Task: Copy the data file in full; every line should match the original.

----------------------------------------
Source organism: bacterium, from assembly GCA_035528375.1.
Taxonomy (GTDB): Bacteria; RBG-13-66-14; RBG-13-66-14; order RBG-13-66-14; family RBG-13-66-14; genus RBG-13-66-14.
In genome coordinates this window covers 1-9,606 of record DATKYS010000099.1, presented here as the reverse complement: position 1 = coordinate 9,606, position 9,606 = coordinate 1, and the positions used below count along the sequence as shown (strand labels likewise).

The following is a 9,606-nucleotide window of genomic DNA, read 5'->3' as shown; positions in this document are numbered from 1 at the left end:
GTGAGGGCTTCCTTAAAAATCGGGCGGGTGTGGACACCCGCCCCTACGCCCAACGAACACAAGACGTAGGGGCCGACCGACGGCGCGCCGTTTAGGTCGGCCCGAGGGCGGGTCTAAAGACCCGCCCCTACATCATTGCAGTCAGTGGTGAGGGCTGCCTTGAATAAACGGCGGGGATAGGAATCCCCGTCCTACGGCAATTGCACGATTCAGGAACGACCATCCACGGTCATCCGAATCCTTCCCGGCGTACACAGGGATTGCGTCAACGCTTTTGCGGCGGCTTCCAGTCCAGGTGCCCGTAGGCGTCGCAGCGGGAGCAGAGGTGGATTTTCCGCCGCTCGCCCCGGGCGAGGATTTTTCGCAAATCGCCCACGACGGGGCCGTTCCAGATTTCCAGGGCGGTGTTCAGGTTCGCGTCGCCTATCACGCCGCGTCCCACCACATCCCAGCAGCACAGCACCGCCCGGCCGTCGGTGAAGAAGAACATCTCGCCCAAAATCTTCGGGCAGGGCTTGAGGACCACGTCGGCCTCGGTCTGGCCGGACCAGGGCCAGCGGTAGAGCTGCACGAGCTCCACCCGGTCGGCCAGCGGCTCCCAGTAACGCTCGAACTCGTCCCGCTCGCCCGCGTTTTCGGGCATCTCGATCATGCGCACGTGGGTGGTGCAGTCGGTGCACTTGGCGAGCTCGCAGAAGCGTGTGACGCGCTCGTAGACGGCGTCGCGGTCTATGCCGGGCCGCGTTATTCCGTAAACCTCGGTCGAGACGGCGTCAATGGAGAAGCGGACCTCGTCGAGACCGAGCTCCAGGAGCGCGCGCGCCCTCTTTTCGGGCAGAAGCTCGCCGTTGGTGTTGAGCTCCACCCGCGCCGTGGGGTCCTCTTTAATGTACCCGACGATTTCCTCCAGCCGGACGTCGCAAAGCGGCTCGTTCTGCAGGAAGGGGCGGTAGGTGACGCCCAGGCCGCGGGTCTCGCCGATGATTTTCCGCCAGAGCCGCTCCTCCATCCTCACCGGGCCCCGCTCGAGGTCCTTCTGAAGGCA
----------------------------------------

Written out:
Source organism: bacterium, from assembly GCA_035528375.1.
Taxonomy (GTDB): Bacteria; RBG-13-66-14; RBG-13-66-14; order RBG-13-66-14; family RBG-13-66-14; genus RBG-13-66-14.
In genome coordinates this window covers 1-9,606 of record DATKYS010000099.1, presented here as the reverse complement: position 1 = coordinate 9,606, position 9,606 = coordinate 1, and the positions used below count along the sequence as shown (strand labels likewise).

The following is a 9,606-nucleotide window of genomic DNA, read 5'->3' as shown; positions in this document are numbered from 1 at the left end:
GTGAGGGCTTCCTTAAAAATCGGGCGGGTGTGGACACCCGCCCCTACGCCCAACGAACACAAGACGTAGGGGCCGACCGACGGCGCGCCGTTTAGGTCGGCCCGAGGGCGGGTCTAAAGACCCGCCCCTACATCATTGCAGTCAGTGGTGAGGGCTGCCTTGAATAAACGGCGGGGATAGGAATCCCCGTCCTACGGCAATTGCACGATTCAGGAACGACCATCCACGGTCATCCGAATCCTTCCCGGCGTACACAGGGATTGCGTCAACGCTTTTGCGGCGGCTTCCAGTCCAGGTGCCCGTAGGCGTCGCAGCGGGAGCAGAGGTGGATTTTCCGCCGCTCGCCCCGGGCGAGGATTTTTCGCAAATCGCCCACGACGGGGCCGTTCCAGATTTCCAGGGCGGTGTTCAGGTTCGCGTCGCCTATCACGCCGCGTCCCACCACATCCCAGCAGCACAGCACCGCCCGGCCGTCGGTGAAGAAGAACATCTCGCCCAAAATCTTCGGGCAGGGCTTGAGGACCACGTCGGCCTCGGTCTGGCCGGACCAGGGCCAGCGGTAGAGCTGCACGAGCTCCACCCGGTCGGCCAGCGGCTCCCAGTAACGCTCGAACTCGTCCCGCTCGCCCGCGTTTTCGGGCATCTCGATCATGCGCACGTGGGTGGTGCAGTCGGTGCACTTGGCGAGCTCGCAGAAGCGTGTGACGCGCTCGTAGACGGCGTCGCGGTCTATGCCGGGCCGCGTTATTCCGTAAACCTCGGTCGAGACGGCGTCAATGGAGAAGCGGACCTCGTCGAGACCGAGCTCCAGGAGCGCGCGCGCCCTCTTTTCGGGCAGAAGCTCGCCGTTGGTGTTGAGCTCCACCCGCGCCGTGGGGTCCTCTTTAATGTACCCGACGATTTCCTCCAGCCGGACGTCGCAAAGCGGCTCGTTCTGCAGGAAGGGGCGGTAGGTGACGCCCAGGCCGCGGGTCTCGCCGATGATTTTCCGCCAGAGCCGCTCCTCCATCCTCACCGGGCCCCGCTCGAGGTCCTTCTGAAGGCA